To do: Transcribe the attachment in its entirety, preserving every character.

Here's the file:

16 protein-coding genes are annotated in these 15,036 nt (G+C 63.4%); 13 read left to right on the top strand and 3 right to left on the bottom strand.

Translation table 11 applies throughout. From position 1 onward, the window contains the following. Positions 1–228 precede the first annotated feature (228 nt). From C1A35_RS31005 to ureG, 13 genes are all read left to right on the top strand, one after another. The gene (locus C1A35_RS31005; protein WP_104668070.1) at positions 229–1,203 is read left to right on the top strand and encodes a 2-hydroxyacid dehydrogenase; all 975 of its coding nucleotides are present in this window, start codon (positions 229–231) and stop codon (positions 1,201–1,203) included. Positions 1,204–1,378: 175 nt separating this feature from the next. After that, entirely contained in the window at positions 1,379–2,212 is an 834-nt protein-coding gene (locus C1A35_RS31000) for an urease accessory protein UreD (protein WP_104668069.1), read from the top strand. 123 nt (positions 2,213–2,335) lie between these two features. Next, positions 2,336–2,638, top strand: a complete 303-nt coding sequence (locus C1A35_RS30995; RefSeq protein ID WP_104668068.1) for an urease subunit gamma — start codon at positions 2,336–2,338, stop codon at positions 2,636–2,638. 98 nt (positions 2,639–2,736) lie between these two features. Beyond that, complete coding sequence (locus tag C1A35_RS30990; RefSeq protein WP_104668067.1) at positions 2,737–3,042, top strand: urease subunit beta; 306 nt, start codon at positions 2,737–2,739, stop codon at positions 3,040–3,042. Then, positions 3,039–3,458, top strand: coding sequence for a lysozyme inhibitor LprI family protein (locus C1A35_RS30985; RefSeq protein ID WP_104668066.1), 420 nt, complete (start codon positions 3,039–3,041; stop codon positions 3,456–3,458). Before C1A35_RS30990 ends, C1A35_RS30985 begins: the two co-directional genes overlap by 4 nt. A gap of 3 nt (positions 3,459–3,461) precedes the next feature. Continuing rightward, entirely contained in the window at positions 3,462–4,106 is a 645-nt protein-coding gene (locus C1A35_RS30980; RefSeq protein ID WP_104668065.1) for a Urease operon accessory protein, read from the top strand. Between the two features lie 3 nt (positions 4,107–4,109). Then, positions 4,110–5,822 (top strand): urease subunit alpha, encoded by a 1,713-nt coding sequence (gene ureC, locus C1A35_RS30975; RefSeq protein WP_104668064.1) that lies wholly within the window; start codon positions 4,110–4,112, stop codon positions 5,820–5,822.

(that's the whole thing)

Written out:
16 protein-coding genes are annotated in these 15,036 nt (G+C 63.4%); 13 read left to right on the top strand and 3 right to left on the bottom strand.

Translation table 11 applies throughout. From position 1 onward, the window contains the following. Positions 1–228 precede the first annotated feature (228 nt). From C1A35_RS31005 to ureG, 13 genes are all read left to right on the top strand, one after another. The gene (locus C1A35_RS31005; protein WP_104668070.1) at positions 229–1,203 is read left to right on the top strand and encodes a 2-hydroxyacid dehydrogenase; all 975 of its coding nucleotides are present in this window, start codon (positions 229–231) and stop codon (positions 1,201–1,203) included. Positions 1,204–1,378: 175 nt separating this feature from the next. After that, entirely contained in the window at positions 1,379–2,212 is an 834-nt protein-coding gene (locus C1A35_RS31000) for an urease accessory protein UreD (protein WP_104668069.1), read from the top strand. 123 nt (positions 2,213–2,335) lie between these two features. Next, positions 2,336–2,638, top strand: a complete 303-nt coding sequence (locus C1A35_RS30995; RefSeq protein ID WP_104668068.1) for an urease subunit gamma — start codon at positions 2,336–2,338, stop codon at positions 2,636–2,638. 98 nt (positions 2,639–2,736) lie between these two features. Beyond that, complete coding sequence (locus tag C1A35_RS30990; RefSeq protein WP_104668067.1) at positions 2,737–3,042, top strand: urease subunit beta; 306 nt, start codon at positions 2,737–2,739, stop codon at positions 3,040–3,042. Then, positions 3,039–3,458, top strand: coding sequence for a lysozyme inhibitor LprI family protein (locus C1A35_RS30985; RefSeq protein ID WP_104668066.1), 420 nt, complete (start codon positions 3,039–3,041; stop codon positions 3,456–3,458). Before C1A35_RS30990 ends, C1A35_RS30985 begins: the two co-directional genes overlap by 4 nt. A gap of 3 nt (positions 3,459–3,461) precedes the next feature. Continuing rightward, entirely contained in the window at positions 3,462–4,106 is a 645-nt protein-coding gene (locus C1A35_RS30980; RefSeq protein ID WP_104668065.1) for a Urease operon accessory protein, read from the top strand. Between the two features lie 3 nt (positions 4,107–4,109). Then, positions 4,110–5,822 (top strand): urease subunit alpha, encoded by a 1,713-nt coding sequence (gene ureC, locus C1A35_RS30975; RefSeq protein WP_104668064.1) that lies wholly within the window; start codon positions 4,110–4,112, stop codon positions 5,820–5,822.